Robert Haskins: A Confederate Soldier

Fort Pillow (Image from

Fort Pillow (Image from


A Letter That Was Never Delivered.

After Twenty-two Years of Separation an Old Soldier Finds a Clew to the Whereabouts of His Family.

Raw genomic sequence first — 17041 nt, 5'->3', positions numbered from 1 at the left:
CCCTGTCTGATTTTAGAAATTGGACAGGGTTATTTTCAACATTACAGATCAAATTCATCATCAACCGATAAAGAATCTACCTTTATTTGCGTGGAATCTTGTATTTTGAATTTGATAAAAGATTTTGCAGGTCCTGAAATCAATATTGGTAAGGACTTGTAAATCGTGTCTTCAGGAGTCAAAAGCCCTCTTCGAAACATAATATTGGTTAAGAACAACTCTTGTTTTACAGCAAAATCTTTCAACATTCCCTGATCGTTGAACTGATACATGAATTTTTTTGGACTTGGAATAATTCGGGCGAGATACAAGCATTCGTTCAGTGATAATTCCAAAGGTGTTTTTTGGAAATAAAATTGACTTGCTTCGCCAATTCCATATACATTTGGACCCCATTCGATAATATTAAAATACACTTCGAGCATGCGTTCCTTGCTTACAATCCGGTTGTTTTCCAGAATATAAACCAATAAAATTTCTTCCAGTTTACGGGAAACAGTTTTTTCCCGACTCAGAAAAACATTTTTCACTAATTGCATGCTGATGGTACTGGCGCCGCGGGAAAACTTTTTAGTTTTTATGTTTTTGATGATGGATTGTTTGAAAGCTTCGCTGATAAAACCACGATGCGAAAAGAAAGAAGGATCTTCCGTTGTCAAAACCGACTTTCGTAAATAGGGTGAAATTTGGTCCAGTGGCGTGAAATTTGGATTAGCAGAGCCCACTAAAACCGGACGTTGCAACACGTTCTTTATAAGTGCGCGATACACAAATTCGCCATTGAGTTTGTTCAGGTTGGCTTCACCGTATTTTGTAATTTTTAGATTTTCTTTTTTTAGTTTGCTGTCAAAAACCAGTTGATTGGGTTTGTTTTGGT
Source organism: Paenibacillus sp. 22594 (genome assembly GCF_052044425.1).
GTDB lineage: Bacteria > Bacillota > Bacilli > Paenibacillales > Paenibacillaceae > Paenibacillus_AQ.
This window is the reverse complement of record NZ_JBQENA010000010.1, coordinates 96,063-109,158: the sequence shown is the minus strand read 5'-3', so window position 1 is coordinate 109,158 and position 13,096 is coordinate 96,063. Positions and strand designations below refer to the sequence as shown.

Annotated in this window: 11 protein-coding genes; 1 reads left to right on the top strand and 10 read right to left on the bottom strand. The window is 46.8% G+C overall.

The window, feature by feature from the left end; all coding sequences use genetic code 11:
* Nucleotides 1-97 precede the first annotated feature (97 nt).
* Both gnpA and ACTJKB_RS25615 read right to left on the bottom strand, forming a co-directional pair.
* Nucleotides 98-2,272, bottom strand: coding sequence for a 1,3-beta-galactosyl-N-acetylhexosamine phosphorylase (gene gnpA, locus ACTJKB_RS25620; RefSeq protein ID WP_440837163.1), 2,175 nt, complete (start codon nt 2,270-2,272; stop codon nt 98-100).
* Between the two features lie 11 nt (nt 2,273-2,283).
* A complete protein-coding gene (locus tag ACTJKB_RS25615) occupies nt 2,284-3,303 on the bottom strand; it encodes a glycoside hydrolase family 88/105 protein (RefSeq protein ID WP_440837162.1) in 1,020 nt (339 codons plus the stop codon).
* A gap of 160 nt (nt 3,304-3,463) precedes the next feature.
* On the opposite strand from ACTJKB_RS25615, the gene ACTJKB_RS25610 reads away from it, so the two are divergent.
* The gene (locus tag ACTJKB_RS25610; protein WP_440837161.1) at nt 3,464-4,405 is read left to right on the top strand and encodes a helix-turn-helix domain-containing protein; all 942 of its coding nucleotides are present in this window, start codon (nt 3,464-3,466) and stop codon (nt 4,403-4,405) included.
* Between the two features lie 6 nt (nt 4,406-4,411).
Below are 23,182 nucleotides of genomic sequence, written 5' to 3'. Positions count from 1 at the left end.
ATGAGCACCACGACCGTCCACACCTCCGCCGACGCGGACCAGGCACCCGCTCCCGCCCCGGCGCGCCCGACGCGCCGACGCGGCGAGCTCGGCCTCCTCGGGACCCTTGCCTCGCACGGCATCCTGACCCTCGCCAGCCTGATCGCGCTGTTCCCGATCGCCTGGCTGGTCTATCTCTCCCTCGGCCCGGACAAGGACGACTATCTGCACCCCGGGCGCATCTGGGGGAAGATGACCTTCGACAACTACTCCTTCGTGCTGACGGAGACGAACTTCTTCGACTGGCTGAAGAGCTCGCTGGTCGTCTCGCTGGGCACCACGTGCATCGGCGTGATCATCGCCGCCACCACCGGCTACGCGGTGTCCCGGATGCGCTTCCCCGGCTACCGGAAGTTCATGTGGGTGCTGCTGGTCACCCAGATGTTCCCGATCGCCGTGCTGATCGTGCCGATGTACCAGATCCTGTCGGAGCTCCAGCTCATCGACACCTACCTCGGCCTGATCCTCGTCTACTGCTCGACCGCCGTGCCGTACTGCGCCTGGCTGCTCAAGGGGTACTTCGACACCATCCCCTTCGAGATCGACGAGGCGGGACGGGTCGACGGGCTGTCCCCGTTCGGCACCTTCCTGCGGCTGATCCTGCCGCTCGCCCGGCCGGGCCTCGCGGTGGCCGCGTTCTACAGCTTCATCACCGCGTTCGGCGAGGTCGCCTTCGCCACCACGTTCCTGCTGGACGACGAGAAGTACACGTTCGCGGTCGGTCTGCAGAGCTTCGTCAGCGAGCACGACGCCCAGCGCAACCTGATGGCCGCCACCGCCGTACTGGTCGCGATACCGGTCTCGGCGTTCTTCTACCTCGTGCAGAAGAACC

FRANKFORT, Ky., December 8. — In January, 1862, and for about two months previous thereto there lived in this (Franklin) County, near the Shelby County line, a farmer named Robert Haskins. He had a wife and one son, and owned about seventy-five acres of land. In June of that year he enlisted in the Confederate service under Captain Ed. Bell, and left at once for the scene of action. Nearby all of his neighbors also enlisted, on one side or the other, and there were very few left in that vicinity, and consequently the wives and children of the absent soldiers were not in absolute safety from the thieves and deserters who were constantly roaming about. Haskins’ wife becoming more alarmed than the others, decided in October to leave her home and go to Estill County, where she had a cousin living. Her nearest neighbors being wives of Federal soldiers, she did not confide her purpose to them, but wrote a short letter to her husband telling him of her departure, her reasons for going, her destination, etc., and trusted it to the care of one John Bremer, who was home on a furlough at that time and who was a member of the same company as Haskins and lived in the same part of the country. Bremer was made prisoner before he reached camp, and was kept in prison over a year, and the letter, of course was never delivered. When Haskins came home to visit his wife in February, 1863, he found his house deserted, and no one could tell him of the whereabouts of his beloved helpmeet and his little boy. He made every possible inquiry for her, but finally gave up in despair and returned to the army a heartbroken man. At the close of the war Haskins wandered aimlessly about for nearly two years, and finally settled down to keeping a small grocery store in Pleasant Hill, Missouri, and there he stayed till about two weeks ago, when he decided to visit “Old Kentucky” once more. After spending some days with relatives and old comrades-at-arms in other parts of the State, he landed last Saturday in the vicinity of his residence in 1862, and yesterday evening he met J. Bremer, who has been living in the edge of Shelby County since 1867. Bremer, in talking over “old times,” remembered about the letter given him by Mrs. Haskins, and, strange to say, had preserved it, and after searching for some time among some old papers, found it and delivered it to the dumbfound Haskins, after having it in his possession twenty-two years. Mr. Haskins came to Frankfort early this morning on his way to Estill County in search of his wife and son. Mr. Haskins was dangerously wounded at the battle of Fort Pillow, Tenn., in April, 1864, and all his friends (Bremer among the rest) in Kentucky thought he was killed, and he says that is the reason Bremer made no effort to see Mrs. Haskins or himself. He feels almost sure that he will find his son alive and well, though he doubts very much whether his wife is still living. He looks to be about fifty-five years old, and his hair and beard are almost white. He did not know that his wife had a cousin in Estill County, and, of course never thought of looking for her there. His is a strange case and one hard to believe, but he says every word of the above is Gospel truth.